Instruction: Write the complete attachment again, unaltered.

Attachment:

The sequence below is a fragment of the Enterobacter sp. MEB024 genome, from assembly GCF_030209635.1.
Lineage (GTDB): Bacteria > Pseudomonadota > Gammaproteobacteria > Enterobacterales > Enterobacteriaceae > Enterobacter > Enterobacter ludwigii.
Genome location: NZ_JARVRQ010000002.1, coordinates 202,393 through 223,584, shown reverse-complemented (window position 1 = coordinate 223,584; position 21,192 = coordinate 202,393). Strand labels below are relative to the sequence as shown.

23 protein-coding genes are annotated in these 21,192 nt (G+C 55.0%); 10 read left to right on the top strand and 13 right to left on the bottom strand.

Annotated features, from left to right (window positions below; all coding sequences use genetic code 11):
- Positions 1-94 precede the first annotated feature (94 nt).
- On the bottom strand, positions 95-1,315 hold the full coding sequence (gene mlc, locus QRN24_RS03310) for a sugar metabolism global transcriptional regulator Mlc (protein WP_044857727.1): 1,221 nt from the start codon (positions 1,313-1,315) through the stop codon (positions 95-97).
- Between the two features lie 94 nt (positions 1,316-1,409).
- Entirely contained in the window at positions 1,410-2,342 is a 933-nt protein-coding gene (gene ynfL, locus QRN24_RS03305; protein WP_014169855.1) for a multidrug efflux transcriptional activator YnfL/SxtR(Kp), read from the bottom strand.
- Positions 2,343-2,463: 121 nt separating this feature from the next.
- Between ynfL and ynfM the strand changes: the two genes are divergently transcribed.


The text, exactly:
The sequence below is a fragment of the Enterobacter sp. MEB024 genome, from assembly GCF_030209635.1.
Lineage (GTDB): Bacteria > Pseudomonadota > Gammaproteobacteria > Enterobacterales > Enterobacteriaceae > Enterobacter > Enterobacter ludwigii.
Genome location: NZ_JARVRQ010000002.1, coordinates 202,393 through 223,584, shown reverse-complemented (window position 1 = coordinate 223,584; position 21,192 = coordinate 202,393). Strand labels below are relative to the sequence as shown.

23 protein-coding genes are annotated in these 21,192 nt (G+C 55.0%); 10 read left to right on the top strand and 13 right to left on the bottom strand.

Annotated features, from left to right (window positions below; all coding sequences use genetic code 11):
- Positions 1-94 precede the first annotated feature (94 nt).
- On the bottom strand, positions 95-1,315 hold the full coding sequence (gene mlc, locus QRN24_RS03310) for a sugar metabolism global transcriptional regulator Mlc (protein WP_044857727.1): 1,221 nt from the start codon (positions 1,313-1,315) through the stop codon (positions 95-97).
- Between the two features lie 94 nt (positions 1,316-1,409).
- Entirely contained in the window at positions 1,410-2,342 is a 933-nt protein-coding gene (gene ynfL, locus QRN24_RS03305; protein WP_014169855.1) for a multidrug efflux transcriptional activator YnfL/SxtR(Kp), read from the bottom strand.
- Positions 2,343-2,463: 121 nt separating this feature from the next.
- Between ynfL and ynfM the strand changes: the two genes are divergently transcribed.